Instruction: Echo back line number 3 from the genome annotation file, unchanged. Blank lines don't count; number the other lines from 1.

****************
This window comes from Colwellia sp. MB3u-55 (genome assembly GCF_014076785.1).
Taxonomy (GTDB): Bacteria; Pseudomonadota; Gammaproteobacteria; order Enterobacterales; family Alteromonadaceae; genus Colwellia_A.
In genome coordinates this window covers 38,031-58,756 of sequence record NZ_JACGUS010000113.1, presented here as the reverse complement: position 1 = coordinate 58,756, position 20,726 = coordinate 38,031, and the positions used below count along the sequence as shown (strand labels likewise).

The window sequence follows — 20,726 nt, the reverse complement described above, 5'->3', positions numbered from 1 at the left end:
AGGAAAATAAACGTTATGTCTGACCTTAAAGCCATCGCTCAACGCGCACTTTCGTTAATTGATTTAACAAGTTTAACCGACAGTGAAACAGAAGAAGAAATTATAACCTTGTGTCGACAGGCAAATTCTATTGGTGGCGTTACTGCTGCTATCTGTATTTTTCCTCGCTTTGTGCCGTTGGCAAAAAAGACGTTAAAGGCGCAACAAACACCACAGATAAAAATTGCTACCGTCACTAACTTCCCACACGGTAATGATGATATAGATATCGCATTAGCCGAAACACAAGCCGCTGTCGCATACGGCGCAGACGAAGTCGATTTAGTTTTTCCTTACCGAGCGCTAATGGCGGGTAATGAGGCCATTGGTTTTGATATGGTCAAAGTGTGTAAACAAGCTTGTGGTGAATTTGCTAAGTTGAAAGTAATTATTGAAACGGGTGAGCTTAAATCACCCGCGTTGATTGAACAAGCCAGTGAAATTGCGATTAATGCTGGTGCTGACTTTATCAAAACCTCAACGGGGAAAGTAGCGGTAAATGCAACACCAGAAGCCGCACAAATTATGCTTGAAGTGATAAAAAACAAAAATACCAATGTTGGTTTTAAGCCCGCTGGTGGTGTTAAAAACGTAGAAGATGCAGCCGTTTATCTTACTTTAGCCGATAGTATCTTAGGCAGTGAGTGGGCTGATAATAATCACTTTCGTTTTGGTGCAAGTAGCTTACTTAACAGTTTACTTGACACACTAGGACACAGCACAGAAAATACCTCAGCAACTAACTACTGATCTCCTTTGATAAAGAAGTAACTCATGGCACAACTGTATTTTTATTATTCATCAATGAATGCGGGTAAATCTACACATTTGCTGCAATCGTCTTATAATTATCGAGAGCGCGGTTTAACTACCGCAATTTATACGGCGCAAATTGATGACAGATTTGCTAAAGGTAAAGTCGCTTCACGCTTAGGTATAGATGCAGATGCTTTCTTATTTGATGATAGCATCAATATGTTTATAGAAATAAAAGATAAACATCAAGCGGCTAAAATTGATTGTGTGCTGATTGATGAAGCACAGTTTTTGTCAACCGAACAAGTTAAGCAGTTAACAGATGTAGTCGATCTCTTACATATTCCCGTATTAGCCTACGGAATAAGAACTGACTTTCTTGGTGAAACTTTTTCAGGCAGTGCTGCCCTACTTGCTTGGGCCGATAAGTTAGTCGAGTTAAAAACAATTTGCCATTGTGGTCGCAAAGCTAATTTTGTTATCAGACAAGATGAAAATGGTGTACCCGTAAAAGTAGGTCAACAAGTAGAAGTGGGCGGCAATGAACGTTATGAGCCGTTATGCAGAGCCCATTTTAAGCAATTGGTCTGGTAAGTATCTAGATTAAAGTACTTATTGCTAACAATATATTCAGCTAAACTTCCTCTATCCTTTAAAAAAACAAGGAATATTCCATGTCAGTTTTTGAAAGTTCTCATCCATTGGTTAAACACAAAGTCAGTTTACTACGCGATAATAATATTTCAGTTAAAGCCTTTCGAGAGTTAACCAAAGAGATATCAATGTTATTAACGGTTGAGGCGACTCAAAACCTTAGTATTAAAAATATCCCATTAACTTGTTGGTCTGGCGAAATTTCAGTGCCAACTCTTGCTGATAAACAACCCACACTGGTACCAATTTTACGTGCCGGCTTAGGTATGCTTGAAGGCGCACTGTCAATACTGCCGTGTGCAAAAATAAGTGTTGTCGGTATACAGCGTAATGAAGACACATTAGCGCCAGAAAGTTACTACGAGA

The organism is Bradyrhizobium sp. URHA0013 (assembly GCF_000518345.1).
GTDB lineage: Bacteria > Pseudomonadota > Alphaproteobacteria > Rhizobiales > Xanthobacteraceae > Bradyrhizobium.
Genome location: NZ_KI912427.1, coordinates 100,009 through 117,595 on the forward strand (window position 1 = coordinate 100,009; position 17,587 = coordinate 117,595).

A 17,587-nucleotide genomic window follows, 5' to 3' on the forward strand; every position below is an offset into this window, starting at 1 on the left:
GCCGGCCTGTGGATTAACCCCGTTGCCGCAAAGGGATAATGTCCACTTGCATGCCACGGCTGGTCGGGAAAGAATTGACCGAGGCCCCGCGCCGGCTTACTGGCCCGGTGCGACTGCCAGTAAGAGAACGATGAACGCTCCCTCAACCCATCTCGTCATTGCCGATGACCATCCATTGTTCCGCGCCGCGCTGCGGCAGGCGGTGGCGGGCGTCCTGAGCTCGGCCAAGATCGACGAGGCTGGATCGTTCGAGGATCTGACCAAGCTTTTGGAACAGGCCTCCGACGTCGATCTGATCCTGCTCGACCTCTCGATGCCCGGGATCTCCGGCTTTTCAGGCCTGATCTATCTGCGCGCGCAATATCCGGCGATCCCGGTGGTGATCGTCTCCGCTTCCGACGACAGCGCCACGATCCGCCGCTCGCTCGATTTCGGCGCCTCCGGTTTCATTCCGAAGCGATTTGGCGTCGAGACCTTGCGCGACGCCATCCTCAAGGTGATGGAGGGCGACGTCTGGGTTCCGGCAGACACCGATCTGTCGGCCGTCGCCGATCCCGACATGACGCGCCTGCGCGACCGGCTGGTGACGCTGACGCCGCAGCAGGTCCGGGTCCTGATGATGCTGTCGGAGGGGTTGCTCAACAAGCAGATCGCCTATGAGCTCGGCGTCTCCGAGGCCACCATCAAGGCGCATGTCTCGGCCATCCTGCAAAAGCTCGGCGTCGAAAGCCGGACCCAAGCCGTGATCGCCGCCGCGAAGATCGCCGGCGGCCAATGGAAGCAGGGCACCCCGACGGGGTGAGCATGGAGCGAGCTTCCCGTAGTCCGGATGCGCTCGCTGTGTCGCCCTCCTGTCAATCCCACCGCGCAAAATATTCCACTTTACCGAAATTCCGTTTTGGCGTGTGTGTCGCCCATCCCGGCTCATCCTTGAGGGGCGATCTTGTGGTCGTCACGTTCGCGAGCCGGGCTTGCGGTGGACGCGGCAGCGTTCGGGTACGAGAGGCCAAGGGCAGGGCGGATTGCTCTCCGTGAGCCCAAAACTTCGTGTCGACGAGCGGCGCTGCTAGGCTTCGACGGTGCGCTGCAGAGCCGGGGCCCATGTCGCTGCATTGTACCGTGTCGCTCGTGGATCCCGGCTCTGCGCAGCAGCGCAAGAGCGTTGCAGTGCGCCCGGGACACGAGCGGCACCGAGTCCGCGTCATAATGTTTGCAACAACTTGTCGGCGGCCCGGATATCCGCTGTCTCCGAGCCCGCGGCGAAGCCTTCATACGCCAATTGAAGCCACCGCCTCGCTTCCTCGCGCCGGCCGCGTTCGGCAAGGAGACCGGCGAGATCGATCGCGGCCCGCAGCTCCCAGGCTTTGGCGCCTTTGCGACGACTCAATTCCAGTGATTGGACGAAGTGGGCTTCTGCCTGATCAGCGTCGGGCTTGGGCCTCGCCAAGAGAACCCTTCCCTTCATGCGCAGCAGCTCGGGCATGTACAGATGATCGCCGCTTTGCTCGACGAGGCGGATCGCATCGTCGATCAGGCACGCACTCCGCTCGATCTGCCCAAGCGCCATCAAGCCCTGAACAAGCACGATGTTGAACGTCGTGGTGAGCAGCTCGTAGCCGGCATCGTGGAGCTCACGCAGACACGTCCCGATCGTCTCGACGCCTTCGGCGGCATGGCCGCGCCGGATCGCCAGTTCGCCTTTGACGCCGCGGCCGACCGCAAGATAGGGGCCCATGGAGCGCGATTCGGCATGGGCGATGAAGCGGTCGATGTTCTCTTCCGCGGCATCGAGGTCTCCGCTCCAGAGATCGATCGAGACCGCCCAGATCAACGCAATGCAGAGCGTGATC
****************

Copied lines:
In genome coordinates this window covers 38,031-58,756 of sequence record NZ_JACGUS010000113.1, presented here as the reverse complement: position 1 = coordinate 58,756, position 20,726 = coordinate 38,031, and the positions used below count along the sequence as shown (strand labels likewise).